Monday, August 19, 2013

I'm a Survivor

My idea of a dream babysitter is one who e-mails out of the blue and says: "Hey! I'm available to watch your kids tomorrow night! Want to go on a spur-of-the-moment date?" Because yes, yes I do. I want to go on a date and rarely do. And better yet, I want to go on a spur-of-the moment date.

If I have to plan the date, I probably won't. Even if I do, I'll probably back out of it. I don't know why; I can't explain it. I'm such a spontaneity junkie that--even if we plan a trip six months out--I have to wait until the last minute to pack...just so the vacation feels a little like a surprise. If you tell me you're visiting three months ahead of time, I'll be found cleaning frantically the day of your arrival...just so it feels a little like a surprise that you're on your way.

And these kids, Man: they're trying to break me. Kids--at least in my experience--thrive on schedules and plans: ugh. Nothing makes me feel more like myself than a last-minute date (except Merle Haggard, but this post isn't about him)...even if we take the baby with us.

So imagine us on our last-minute date. I'm not wearing make-up, but I've showered and donned a white peasant blouse. We've decided to eat on the patio; the weather's perfect. I note a teensy farm smell as we sit down. I'm not troubled; I grew up on farms. Where's the farm near here?

Oh. It's in the pants of my baby.

Ok, ok. No big deal. I excuse myself and carry the baby to the minivan. Oh, too bad: he has a bit of poop on his outfit. It's alright; I have a diaper, wipes, and an extra outfit for him. But then I look down and see:

I have poop all over my white peasant blouse. I'm not talking a little bit. I'm talking a 4"x6" smear on the side, where I carried the baby on my hip, also a spot the size of a fifty-cent piece on the bottom front. I use all the remaining wipes to scrub at my shirt, but it's still mustard-colored (in 4"x6"- and fifty-cent-piece-sized spots). And I smell like a farm.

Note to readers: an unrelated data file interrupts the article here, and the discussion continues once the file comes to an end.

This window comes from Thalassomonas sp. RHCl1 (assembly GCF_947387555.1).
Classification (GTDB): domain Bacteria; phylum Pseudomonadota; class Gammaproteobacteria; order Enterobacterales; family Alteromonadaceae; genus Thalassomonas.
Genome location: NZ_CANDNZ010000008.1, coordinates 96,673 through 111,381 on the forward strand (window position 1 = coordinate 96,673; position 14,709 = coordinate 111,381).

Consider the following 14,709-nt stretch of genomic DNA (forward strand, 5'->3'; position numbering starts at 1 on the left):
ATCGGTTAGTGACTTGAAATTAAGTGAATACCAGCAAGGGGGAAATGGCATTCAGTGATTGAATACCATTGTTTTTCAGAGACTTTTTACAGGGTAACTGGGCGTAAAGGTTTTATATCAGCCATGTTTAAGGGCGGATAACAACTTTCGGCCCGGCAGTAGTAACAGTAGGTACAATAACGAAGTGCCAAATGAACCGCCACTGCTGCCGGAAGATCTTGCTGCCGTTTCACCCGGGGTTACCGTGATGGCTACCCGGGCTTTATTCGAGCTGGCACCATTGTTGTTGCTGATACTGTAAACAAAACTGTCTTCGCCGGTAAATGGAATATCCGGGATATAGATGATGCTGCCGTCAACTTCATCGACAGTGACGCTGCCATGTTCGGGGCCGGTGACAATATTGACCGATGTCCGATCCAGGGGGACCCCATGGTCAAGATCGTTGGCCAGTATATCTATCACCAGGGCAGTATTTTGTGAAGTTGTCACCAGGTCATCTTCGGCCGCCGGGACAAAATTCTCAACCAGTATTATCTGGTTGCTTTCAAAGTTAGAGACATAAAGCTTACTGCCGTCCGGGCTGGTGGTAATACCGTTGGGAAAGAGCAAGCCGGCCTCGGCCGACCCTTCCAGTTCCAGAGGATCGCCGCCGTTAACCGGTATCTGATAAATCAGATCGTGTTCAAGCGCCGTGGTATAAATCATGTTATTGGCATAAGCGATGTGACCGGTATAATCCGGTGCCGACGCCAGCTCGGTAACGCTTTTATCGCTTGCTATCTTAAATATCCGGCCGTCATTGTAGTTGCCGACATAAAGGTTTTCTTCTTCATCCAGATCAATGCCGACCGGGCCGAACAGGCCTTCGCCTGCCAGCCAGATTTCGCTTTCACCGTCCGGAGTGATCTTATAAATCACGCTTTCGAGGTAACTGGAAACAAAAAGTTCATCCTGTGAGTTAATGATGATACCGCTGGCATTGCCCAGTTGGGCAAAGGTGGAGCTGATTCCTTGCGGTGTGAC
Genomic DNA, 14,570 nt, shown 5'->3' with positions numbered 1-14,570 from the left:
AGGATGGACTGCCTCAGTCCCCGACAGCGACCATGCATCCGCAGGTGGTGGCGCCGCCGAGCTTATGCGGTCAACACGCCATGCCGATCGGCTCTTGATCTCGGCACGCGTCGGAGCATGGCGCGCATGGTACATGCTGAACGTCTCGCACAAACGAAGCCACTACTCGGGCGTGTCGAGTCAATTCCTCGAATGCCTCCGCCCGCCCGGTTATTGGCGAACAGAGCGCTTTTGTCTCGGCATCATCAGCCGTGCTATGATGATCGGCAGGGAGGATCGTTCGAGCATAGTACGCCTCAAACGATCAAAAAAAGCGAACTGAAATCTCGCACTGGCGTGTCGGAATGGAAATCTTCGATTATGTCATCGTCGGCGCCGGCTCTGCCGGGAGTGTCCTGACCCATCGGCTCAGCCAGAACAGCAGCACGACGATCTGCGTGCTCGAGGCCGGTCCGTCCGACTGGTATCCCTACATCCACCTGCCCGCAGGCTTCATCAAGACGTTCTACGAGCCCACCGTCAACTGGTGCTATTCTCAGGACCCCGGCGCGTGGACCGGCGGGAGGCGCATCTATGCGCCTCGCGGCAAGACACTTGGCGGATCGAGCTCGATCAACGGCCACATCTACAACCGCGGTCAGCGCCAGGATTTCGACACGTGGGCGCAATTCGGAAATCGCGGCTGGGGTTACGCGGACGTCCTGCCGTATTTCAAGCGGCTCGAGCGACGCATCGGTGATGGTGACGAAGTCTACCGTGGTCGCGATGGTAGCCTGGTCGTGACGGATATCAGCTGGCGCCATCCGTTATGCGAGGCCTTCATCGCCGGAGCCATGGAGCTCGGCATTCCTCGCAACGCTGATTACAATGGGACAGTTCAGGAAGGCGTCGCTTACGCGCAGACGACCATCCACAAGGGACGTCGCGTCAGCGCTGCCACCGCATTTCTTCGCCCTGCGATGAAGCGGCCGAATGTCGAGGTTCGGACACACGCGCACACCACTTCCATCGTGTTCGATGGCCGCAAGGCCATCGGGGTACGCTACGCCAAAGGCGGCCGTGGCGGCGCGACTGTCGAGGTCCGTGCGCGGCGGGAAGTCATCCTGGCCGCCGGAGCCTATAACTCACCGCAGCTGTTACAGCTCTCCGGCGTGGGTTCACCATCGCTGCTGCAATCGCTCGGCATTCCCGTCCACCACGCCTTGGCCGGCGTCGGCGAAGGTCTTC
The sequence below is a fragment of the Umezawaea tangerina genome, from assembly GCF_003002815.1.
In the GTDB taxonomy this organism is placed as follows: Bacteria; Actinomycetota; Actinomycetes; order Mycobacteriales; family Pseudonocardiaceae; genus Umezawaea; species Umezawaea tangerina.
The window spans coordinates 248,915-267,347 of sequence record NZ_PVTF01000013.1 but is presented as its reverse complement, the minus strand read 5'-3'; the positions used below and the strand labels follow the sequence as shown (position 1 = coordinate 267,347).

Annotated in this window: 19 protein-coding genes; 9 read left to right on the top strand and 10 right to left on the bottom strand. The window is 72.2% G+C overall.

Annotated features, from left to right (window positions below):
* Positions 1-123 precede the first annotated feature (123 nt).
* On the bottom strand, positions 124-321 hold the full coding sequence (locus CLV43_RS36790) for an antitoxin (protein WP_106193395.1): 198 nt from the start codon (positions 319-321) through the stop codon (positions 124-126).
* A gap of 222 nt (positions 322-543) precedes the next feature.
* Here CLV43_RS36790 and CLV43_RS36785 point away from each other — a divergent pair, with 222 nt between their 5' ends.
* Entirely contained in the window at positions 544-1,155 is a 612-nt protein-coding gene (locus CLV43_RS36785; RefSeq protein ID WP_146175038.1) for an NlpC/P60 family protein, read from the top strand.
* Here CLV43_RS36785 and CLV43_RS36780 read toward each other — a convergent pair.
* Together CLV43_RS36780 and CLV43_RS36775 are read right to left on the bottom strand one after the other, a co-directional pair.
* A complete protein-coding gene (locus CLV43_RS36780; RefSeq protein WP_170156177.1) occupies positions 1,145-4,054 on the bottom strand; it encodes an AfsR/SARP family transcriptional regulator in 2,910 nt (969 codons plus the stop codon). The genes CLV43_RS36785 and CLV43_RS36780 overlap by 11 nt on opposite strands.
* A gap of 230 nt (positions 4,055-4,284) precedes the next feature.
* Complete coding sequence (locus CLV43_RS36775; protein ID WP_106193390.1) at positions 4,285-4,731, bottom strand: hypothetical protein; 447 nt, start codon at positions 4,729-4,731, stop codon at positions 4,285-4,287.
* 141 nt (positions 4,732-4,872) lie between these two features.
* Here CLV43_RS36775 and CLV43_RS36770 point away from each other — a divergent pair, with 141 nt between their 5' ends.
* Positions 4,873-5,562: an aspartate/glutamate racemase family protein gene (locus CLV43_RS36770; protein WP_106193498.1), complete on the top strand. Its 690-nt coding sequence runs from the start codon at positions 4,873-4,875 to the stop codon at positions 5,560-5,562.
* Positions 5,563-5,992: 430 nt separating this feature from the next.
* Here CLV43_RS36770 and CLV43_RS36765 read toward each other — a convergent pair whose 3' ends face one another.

I put the clean baby back on my hip to hide the bigger spot and carry him to Jim, whose smile slowly fades as I point at my shirt. "I'm going to the bathroom," I whisper, and he nods.

I slink (along the wall, like a rat) to the bathroom. I'm in luck: it's a one-sink, one-toilet deal with a door that locks. Also, it has good-quality, colorless hand soap. I peel my white peasant shirt over my head and apply hand soap and cold water to the yellow spots, then hand wash over the sink. The spots come right out. I put my shirt back on and study my reflection. I smile and think how I much prefer wet, soap-smelling spots to yellow, farm-smelling ones.

So imagine us on our last-minute date, my white peasant blouse drying in the summer air. We're smiling and enjoying our time; I didn't flip out and ruin it. And I'm thankful, you know, for the test. I feel like a real mom. I've got Destiny's Child singing in my head. ((I'm a survivor (What?) / I'm goin'na make it (What?) / I will survive (What?) / Keep on survivin' (What?)))

There will be bread pudding with caramel sauce. A spark in his eye, his hand on my knee. Survivors, all of us.


  1. YOU ROCK!! I loved this story!

  2. You are the bravest woman I know. I haven't worn white pants or white shirts since I gave birth. Now that my son is 26 and living in his own home, I may be brave enough to take the risk. "Spontaneity junkie, " I love that name.

  3. YES YOU ARE!! and this is hilarious. Rock on, mama.

  4. I'm with Jamie, YOU ROCK! To slip that shirt right over your head and take action and come out with a smile and a ready to party face, YOU ROCK! I was holding my breath thinking, "Oh dang, she is going to shut this date right down right now!"

    Way to go Momma, way to go!